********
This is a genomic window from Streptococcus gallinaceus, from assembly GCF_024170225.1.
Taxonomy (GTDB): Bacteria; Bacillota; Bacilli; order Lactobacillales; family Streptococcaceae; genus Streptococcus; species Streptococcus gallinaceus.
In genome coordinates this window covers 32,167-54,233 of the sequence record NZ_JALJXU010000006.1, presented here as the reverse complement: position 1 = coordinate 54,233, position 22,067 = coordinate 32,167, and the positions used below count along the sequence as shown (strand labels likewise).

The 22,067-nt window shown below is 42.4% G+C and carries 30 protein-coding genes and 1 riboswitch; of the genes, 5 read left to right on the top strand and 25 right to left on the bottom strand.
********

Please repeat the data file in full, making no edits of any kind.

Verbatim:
This is a genomic window from Streptococcus gallinaceus, from assembly GCF_024170225.1.
Taxonomy (GTDB): Bacteria; Bacillota; Bacilli; order Lactobacillales; family Streptococcaceae; genus Streptococcus; species Streptococcus gallinaceus.
In genome coordinates this window covers 32,167-54,233 of the sequence record NZ_JALJXU010000006.1, presented here as the reverse complement: position 1 = coordinate 54,233, position 22,067 = coordinate 32,167, and the positions used below count along the sequence as shown (strand labels likewise).

The 22,067-nt window shown below is 42.4% G+C and carries 30 protein-coding genes and 1 riboswitch; of the genes, 5 read left to right on the top strand and 25 right to left on the bottom strand.